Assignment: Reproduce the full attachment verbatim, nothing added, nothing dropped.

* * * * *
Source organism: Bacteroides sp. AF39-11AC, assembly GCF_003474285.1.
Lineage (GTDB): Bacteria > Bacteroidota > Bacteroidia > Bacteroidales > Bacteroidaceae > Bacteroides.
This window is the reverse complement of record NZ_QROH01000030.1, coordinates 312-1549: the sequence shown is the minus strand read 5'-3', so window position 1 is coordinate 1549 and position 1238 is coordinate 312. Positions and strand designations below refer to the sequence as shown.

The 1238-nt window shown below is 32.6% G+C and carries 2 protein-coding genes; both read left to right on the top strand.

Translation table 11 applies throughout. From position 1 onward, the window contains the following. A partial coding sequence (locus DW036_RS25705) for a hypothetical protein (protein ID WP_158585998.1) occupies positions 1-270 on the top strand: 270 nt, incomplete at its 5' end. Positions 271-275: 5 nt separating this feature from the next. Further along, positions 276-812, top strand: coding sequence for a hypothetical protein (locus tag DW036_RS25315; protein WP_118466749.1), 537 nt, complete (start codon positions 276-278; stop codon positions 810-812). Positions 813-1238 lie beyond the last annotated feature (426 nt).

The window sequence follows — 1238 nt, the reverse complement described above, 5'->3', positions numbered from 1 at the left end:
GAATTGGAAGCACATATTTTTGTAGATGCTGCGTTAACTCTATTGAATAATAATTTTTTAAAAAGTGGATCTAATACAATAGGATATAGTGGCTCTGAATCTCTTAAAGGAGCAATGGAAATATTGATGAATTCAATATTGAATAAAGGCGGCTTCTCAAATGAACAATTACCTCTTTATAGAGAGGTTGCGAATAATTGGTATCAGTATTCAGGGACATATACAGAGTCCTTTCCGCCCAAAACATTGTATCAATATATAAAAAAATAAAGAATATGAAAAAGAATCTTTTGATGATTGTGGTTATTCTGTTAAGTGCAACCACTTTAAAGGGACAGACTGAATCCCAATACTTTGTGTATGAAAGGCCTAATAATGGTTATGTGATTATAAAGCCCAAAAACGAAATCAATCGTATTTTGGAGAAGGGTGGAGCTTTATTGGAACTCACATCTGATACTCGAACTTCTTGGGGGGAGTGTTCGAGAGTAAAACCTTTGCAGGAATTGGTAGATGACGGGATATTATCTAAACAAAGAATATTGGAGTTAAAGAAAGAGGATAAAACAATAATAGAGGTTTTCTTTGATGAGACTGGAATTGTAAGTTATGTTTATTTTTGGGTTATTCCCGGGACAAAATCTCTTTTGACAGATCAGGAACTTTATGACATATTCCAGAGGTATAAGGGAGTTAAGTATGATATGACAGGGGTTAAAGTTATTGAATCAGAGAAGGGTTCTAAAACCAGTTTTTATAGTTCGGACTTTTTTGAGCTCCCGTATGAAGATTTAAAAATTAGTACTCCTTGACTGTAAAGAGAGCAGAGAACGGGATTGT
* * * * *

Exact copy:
Source organism: Bacteroides sp. AF39-11AC, assembly GCF_003474285.1.
Lineage (GTDB): Bacteria > Bacteroidota > Bacteroidia > Bacteroidales > Bacteroidaceae > Bacteroides.
This window is the reverse complement of record NZ_QROH01000030.1, coordinates 312-1549: the sequence shown is the minus strand read 5'-3', so window position 1 is coordinate 1549 and position 1238 is coordinate 312. Positions and strand designations below refer to the sequence as shown.

The 1238-nt window shown below is 32.6% G+C and carries 2 protein-coding genes; both read left to right on the top strand.

Translation table 11 applies throughout. From position 1 onward, the window contains the following. A partial coding sequence (locus DW036_RS25705) for a hypothetical protein (protein ID WP_158585998.1) occupies positions 1-270 on the top strand: 270 nt, incomplete at its 5' end. Positions 271-275: 5 nt separating this feature from the next. Further along, positions 276-812, top strand: coding sequence for a hypothetical protein (locus tag DW036_RS25315; protein WP_118466749.1), 537 nt, complete (start codon positions 276-278; stop codon positions 810-812). Positions 813-1238 lie beyond the last annotated feature (426 nt).

The window sequence follows — 1238 nt, the reverse complement described above, 5'->3', positions numbered from 1 at the left end:
GAATTGGAAGCACATATTTTTGTAGATGCTGCGTTAACTCTATTGAATAATAATTTTTTAAAAAGTGGATCTAATACAATAGGATATAGTGGCTCTGAATCTCTTAAAGGAGCAATGGAAATATTGATGAATTCAATATTGAATAAAGGCGGCTTCTCAAATGAACAATTACCTCTTTATAGAGAGGTTGCGAATAATTGGTATCAGTATTCAGGGACATATACAGAGTCCTTTCCGCCCAAAACATTGTATCAATATATAAAAAAATAAAGAATATGAAAAAGAATCTTTTGATGATTGTGGTTATTCTGTTAAGTGCAACCACTTTAAAGGGACAGACTGAATCCCAATACTTTGTGTATGAAAGGCCTAATAATGGTTATGTGATTATAAAGCCCAAAAACGAAATCAATCGTATTTTGGAGAAGGGTGGAGCTTTATTGGAACTCACATCTGATACTCGAACTTCTTGGGGGGAGTGTTCGAGAGTAAAACCTTTGCAGGAATTGGTAGATGACGGGATATTATCTAAACAAAGAATATTGGAGTTAAAGAAAGAGGATAAAACAATAATAGAGGTTTTCTTTGATGAGACTGGAATTGTAAGTTATGTTTATTTTTGGGTTATTCCCGGGACAAAATCTCTTTTGACAGATCAGGAACTTTATGACATATTCCAGAGGTATAAGGGAGTTAAGTATGATATGACAGGGGTTAAAGTTATTGAATCAGAGAAGGGTTCTAAAACCAGTTTTTATAGTTCGGACTTTTTTGAGCTCCCGTATGAAGATTTAAAAATTAGTACTCCTTGACTGTAAAGAGAGCAGAGAACGGGATTGT